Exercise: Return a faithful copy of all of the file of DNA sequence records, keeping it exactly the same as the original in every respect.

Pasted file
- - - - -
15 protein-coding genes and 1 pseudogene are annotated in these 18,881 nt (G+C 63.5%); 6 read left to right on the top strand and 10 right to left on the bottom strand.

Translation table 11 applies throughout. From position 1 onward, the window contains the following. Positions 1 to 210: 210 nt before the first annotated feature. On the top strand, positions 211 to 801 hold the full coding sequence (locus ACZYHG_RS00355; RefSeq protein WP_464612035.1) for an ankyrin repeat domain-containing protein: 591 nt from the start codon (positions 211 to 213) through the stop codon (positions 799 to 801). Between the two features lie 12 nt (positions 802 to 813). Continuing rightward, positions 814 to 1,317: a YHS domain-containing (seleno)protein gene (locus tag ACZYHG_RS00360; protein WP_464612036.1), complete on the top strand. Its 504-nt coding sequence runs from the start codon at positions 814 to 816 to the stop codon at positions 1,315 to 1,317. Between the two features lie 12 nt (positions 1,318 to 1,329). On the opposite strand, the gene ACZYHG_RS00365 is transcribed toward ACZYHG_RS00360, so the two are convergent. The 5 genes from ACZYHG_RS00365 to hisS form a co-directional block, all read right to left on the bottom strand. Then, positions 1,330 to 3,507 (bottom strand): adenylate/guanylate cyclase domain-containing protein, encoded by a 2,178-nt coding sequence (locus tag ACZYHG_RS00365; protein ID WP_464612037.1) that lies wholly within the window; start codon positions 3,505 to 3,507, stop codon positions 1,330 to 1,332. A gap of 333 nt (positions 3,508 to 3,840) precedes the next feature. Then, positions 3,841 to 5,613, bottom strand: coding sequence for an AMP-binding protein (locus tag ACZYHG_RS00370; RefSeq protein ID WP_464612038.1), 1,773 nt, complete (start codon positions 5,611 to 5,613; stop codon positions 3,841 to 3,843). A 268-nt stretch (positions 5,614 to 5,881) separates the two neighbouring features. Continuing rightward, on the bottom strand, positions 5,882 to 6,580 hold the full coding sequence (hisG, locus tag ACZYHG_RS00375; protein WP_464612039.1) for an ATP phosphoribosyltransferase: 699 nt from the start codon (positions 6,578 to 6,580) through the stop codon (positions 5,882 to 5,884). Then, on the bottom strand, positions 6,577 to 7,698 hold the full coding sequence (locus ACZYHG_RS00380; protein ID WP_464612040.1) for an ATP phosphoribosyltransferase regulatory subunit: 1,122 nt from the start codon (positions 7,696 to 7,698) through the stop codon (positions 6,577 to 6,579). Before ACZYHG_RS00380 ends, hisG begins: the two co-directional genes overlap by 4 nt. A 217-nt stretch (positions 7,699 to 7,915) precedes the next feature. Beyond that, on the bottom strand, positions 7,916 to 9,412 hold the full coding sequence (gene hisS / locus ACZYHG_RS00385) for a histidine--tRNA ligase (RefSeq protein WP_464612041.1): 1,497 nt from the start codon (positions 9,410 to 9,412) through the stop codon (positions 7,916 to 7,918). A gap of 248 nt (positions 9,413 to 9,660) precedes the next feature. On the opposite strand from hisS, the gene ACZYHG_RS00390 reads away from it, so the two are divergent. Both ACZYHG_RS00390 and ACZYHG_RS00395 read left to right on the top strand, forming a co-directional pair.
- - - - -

15 protein-coding genes and 1 pseudogene are annotated in these 18,881 nt (G+C 63.5%); 6 read left to right on the top strand and 10 right to left on the bottom strand.

Translation table 11 applies throughout. From position 1 onward, the window contains the following. Positions 1 to 210: 210 nt before the first annotated feature. On the top strand, positions 211 to 801 hold the full coding sequence (locus ACZYHG_RS00355; RefSeq protein WP_464612035.1) for an ankyrin repeat domain-containing protein: 591 nt from the start codon (positions 211 to 213) through the stop codon (positions 799 to 801). Between the two features lie 12 nt (positions 802 to 813). Continuing rightward, positions 814 to 1,317: a YHS domain-containing (seleno)protein gene (locus tag ACZYHG_RS00360; protein WP_464612036.1), complete on the top strand. Its 504-nt coding sequence runs from the start codon at positions 814 to 816 to the stop codon at positions 1,315 to 1,317. Between the two features lie 12 nt (positions 1,318 to 1,329). On the opposite strand, the gene ACZYHG_RS00365 is transcribed toward ACZYHG_RS00360, so the two are convergent. The 5 genes from ACZYHG_RS00365 to hisS form a co-directional block, all read right to left on the bottom strand. Then, positions 1,330 to 3,507 (bottom strand): adenylate/guanylate cyclase domain-containing protein, encoded by a 2,178-nt coding sequence (locus tag ACZYHG_RS00365; protein ID WP_464612037.1) that lies wholly within the window; start codon positions 3,505 to 3,507, stop codon positions 1,330 to 1,332. A gap of 333 nt (positions 3,508 to 3,840) precedes the next feature. Then, positions 3,841 to 5,613, bottom strand: coding sequence for an AMP-binding protein (locus tag ACZYHG_RS00370; RefSeq protein ID WP_464612038.1), 1,773 nt, complete (start codon positions 5,611 to 5,613; stop codon positions 3,841 to 3,843). A 268-nt stretch (positions 5,614 to 5,881) separates the two neighbouring features. Continuing rightward, on the bottom strand, positions 5,882 to 6,580 hold the full coding sequence (hisG, locus tag ACZYHG_RS00375; protein WP_464612039.1) for an ATP phosphoribosyltransferase: 699 nt from the start codon (positions 6,578 to 6,580) through the stop codon (positions 5,882 to 5,884). Then, on the bottom strand, positions 6,577 to 7,698 hold the full coding sequence (locus ACZYHG_RS00380; protein ID WP_464612040.1) for an ATP phosphoribosyltransferase regulatory subunit: 1,122 nt from the start codon (positions 7,696 to 7,698) through the stop codon (positions 6,577 to 6,579). Before ACZYHG_RS00380 ends, hisG begins: the two co-directional genes overlap by 4 nt. A 217-nt stretch (positions 7,699 to 7,915) precedes the next feature. Beyond that, on the bottom strand, positions 7,916 to 9,412 hold the full coding sequence (gene hisS / locus ACZYHG_RS00385) for a histidine--tRNA ligase (RefSeq protein WP_464612041.1): 1,497 nt from the start codon (positions 9,410 to 9,412) through the stop codon (positions 7,916 to 7,918). A gap of 248 nt (positions 9,413 to 9,660) precedes the next feature. On the opposite strand from hisS, the gene ACZYHG_RS00390 reads away from it, so the two are divergent. Both ACZYHG_RS00390 and ACZYHG_RS00395 read left to right on the top strand, forming a co-directional pair.